Enterprise, Embedded and Semi-Custom segment revenues of $1.60 billion were up 183% y-o-y and 19% sequentially. The increase is attributed to higher semi-custom product sales and EPYC processor revenues.
EPYC’s adoption rate continued to increase in the quarter. AMD and its partners, including Microsoft and Alphabet (GOOGL), announced several new high-performance computing systems. These include Microsoft Azure supercomputers for United Kingdom’s Met Office, The Perlmutter supercomputer and The Singapore National Supercomputing Centre build.
How Much More Upside from $105?
In a moment, I’m going to share some Wall Street analyst reactions and their price target bumps for AMD. But I’ll tell you right now that quite a few are sticky around $110. Some outliers see $125 and one is even targeting $150.
So can you still invest in AMD here even if you missed the good buys near $80? I think so and not only am I not selling any of my shares, I’ll be looking to add on dips. For more insight into why I think this way, check out these two recent articles and videos I produced…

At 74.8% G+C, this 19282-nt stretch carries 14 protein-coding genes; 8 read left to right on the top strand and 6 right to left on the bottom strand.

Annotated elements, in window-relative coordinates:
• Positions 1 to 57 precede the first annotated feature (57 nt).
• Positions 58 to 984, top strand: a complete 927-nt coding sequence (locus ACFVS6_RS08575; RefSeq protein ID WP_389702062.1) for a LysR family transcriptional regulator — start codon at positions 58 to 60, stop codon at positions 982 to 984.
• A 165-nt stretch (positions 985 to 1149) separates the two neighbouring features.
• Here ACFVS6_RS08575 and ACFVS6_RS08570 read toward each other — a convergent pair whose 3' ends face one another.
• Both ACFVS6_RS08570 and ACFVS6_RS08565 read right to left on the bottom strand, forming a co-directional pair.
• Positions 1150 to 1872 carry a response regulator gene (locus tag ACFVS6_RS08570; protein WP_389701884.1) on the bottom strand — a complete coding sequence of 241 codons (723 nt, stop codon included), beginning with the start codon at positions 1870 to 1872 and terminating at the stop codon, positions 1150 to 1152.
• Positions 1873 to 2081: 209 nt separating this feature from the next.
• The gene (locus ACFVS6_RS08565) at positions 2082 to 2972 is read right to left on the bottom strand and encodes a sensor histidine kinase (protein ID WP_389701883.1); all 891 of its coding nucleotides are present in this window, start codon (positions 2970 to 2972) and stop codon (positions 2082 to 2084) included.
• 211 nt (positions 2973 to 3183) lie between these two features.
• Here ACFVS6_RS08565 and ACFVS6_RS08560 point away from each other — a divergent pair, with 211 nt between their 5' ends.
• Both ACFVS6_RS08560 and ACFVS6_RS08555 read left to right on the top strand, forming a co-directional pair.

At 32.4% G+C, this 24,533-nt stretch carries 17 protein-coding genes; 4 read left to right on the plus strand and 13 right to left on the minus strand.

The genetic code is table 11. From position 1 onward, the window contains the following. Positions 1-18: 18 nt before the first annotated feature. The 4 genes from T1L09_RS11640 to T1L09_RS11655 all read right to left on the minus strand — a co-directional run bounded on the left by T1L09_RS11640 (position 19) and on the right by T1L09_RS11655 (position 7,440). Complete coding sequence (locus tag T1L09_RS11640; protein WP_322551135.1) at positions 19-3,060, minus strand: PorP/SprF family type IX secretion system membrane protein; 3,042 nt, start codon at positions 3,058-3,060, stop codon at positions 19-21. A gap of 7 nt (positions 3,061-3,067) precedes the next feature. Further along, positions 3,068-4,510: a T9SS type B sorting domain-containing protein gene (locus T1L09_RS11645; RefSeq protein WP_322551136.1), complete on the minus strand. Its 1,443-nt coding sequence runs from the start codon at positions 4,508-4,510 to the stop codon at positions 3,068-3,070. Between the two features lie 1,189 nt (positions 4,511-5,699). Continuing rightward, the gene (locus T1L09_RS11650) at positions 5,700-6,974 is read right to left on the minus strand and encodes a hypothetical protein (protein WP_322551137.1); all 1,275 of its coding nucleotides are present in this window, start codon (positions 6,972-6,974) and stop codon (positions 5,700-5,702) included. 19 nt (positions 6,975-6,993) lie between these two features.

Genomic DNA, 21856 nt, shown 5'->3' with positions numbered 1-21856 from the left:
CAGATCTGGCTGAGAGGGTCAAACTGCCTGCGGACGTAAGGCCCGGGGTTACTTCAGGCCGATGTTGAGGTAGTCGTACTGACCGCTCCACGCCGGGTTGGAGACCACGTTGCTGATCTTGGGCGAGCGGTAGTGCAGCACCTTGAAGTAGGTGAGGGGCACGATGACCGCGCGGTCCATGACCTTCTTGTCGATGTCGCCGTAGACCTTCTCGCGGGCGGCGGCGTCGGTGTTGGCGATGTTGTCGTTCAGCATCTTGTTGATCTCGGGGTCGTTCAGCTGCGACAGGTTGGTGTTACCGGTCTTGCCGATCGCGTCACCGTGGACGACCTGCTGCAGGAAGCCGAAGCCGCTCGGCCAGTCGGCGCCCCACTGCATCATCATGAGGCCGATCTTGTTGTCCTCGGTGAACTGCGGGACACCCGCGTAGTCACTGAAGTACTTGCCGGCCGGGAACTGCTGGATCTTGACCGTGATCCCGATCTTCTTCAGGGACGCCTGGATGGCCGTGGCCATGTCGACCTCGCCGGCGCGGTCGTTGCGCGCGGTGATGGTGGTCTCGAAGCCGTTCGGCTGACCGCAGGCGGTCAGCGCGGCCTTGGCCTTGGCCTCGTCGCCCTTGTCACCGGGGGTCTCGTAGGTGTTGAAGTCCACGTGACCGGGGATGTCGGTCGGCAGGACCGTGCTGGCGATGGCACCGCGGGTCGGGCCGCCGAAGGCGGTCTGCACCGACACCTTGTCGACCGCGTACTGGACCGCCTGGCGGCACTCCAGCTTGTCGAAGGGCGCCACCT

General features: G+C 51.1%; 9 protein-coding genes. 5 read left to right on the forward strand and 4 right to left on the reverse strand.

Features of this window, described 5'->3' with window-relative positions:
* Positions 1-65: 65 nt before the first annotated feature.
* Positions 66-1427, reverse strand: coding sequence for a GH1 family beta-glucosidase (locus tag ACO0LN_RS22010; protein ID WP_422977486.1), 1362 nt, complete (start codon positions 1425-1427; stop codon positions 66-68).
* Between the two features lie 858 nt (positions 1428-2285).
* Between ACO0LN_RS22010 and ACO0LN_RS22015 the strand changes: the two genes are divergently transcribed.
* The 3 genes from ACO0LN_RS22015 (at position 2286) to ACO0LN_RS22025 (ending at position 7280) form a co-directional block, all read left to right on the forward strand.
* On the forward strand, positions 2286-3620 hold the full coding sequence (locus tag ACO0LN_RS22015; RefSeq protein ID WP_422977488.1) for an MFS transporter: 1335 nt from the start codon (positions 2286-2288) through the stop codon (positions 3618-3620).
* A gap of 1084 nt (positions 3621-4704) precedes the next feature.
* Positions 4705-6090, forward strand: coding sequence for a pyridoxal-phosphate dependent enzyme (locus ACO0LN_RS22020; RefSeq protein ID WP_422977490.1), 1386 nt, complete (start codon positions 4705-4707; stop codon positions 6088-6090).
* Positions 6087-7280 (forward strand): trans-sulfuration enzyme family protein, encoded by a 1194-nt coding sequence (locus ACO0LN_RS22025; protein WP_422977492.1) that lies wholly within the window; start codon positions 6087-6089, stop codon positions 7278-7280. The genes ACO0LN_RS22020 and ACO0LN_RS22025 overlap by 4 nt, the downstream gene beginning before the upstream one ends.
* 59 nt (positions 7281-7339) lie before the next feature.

AI Dreams and Reality: Investing in Advanced Technology
NVIDIA and AMD: Digital Flywheels of Super-Exponential Innovation
Analysts Chime In
Here were select comments and price target (PT) moves by Wall Street semiconductor analysts…
Jefferies: Analyst Mark Lipacis kept AMD as one of his top picks and reiterated his $110 PT. Lipacis has over 2 decades experience in analysis of the semiconductor industry and he convinced me last year how quickly NVIDIA was going to ramp its datacenter business to be bigger than gaming, especially if the proposed ARM Holdings acquisition goes through. Now he sees AMD server share gains accelerating to be greater than 25% of their business this year. Lipacis estimates AMD server CPU revenues increased by 33% quarter-over-quarter, compared to 16% for Intel.